Life insurance companies putting pressure, say bankers

C. Shivkumar

Some life insurance companies, including the Life Insurance Corporation of India, were pushing for higher yields as a precondition for investments, especially in the case of bonds falling in the rating scale below AA+.

Bangalore, July 31

Banks are being pushed to offer higher yields on their bond offerings for raising tier-II and upper tier-II capital.

Bankers said that the demand for higher yields was driven by pressure from life insurers. The last few issues of bank bonds have been priced between 9.25 and 9.5 per cent for tenors up to 10 years. But for maturities above 10 years, the yields are at least 50 basis points higher.

But bankers said some life insurance companies, including the Life Insurance Corporation of India, were pushing for higher yields as a precondition for investments. This was especially in the case of bonds falling in the rating scale below AA+. As a result, some of the bond offerings were made with front-end discounts to wholesale subscribers to increase the yields.

The front-end discounts are allowed for the pricing of bonds at less than face value.

This kind of pricing, however, would not impact the interest servicing flows or the profit and loss account immediately. The impact would be felt only at the time of maturity, when the bonds would have to be redeemed at par. Bankers said that life insurers were in a position to push for higher yields in view of competing demands for their funds. Besides, the AAA and AA+ category bonds, were picked up by the provident funds and mutual funds. It was in the lower category of bonds that insurers were in a position to push for higher yields. Bankers said that this allowed them to push for discriminatory pricing, implying higher pricing for lower rated issuers.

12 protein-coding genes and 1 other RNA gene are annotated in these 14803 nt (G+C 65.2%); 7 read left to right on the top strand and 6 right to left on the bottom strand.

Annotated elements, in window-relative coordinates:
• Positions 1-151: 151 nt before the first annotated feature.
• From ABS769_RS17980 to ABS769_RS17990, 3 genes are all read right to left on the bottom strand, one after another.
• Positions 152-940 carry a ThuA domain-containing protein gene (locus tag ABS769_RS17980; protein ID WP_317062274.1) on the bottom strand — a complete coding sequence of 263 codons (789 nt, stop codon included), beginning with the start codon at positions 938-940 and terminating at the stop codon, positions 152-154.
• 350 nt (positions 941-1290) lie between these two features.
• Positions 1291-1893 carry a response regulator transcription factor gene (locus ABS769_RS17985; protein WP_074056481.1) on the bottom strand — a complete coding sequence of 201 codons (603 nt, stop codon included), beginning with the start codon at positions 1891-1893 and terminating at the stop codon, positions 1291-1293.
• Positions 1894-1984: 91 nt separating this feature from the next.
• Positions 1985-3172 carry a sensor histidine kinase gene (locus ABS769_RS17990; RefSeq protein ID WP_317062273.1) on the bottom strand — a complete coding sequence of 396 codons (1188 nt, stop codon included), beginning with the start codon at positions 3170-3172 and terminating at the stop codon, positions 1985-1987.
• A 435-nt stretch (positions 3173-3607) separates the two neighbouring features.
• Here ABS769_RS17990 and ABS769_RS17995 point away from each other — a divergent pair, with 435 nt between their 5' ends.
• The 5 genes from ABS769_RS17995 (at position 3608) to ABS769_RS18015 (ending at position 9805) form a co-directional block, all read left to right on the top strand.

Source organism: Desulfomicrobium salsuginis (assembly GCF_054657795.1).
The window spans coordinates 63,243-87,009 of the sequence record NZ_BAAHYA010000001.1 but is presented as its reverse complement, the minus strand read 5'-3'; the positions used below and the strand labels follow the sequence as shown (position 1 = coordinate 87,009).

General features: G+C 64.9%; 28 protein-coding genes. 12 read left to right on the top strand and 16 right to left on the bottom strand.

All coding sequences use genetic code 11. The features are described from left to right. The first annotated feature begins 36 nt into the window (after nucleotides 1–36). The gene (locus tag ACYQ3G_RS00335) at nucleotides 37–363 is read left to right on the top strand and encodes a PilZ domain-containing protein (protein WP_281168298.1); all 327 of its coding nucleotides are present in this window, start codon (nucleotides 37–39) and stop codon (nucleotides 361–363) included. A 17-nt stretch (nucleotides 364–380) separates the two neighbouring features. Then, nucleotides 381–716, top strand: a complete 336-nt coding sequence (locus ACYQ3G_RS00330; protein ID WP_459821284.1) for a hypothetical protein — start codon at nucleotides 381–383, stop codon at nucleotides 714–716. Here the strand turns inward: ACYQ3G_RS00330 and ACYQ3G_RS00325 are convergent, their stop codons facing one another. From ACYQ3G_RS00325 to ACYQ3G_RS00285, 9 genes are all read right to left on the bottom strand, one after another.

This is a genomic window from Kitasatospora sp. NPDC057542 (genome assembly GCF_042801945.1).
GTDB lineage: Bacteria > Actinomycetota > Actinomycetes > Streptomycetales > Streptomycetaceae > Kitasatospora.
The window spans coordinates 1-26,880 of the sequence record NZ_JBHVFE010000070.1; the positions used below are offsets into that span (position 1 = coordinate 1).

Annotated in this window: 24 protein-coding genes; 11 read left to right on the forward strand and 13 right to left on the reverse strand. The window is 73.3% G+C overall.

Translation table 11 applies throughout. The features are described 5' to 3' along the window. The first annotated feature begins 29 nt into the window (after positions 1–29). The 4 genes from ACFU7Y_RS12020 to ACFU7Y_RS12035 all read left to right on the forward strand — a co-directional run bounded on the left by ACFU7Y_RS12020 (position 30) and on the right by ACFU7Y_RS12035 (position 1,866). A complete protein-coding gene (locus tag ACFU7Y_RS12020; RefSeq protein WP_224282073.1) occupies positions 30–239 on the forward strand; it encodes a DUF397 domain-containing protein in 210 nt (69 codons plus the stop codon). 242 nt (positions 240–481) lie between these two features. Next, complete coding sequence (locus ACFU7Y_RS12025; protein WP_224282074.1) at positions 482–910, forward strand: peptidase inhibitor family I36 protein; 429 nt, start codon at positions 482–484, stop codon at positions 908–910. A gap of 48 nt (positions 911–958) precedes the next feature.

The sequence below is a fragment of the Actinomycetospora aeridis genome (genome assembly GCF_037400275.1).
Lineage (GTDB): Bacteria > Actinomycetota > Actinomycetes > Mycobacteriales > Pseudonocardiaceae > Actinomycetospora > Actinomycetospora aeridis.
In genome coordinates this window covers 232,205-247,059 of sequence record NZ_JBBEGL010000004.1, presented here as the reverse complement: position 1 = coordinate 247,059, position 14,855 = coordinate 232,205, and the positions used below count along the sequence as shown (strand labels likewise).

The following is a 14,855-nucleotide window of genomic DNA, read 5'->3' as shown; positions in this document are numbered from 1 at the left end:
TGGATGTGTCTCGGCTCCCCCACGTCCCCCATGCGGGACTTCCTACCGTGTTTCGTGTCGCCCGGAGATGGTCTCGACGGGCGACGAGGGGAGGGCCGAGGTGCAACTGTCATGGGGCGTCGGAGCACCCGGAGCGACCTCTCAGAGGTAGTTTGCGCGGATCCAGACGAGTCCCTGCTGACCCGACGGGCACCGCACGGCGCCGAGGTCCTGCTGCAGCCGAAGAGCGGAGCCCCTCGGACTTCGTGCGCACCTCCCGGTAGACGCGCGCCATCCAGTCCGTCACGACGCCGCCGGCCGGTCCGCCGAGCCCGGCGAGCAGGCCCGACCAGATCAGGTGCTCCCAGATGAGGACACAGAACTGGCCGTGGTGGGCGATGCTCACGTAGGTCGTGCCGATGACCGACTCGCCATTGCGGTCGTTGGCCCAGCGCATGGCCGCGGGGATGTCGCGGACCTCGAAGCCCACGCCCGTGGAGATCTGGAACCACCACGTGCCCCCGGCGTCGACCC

Bankers said that insurers were pushing for the high yields to ensure higher returns to policyholders. For almost three years, life insurers faced low mean yields on their investments. This was entirely on account of soft interest rate regime, leading to low yields across all their debt investment portfolios. In fact, yields on corporate bonds that included debt offerings by banks dropped to under 6 per cent in 2004.

Besides, many of the State Government undertakings and development agencies had also stopped borrowing from LIC switching to banks that were chasing assets during the period. The preference for bank funding was partly on account of the softer terms and lower interest rates. This, in turn, resulted in life insurers parking funds in low-interest bank term deposits and in mutual funds. Consequently, mean yields on investments of LIC and life insurance companies dropped to less than 7 per cent.

hike in mean yield

The higher yields on bank bonds were therefore intended to hike the mean yield on investments, the bankers said. Currently, life insurers are allowed to invest up to 20 per cent of their investible corpus in these categories of securities.

In fact, with yields on the ascent since the beginning of this financial year, the mean yields for the insurance companies have already risen. With the 10-year yield currently at 8.3 per cent, mean yields on life insurance companies' investments are currently are about 8.6 per cent, according to sources.

(This article was published in the Business Line print edition dated August 1, 2006)
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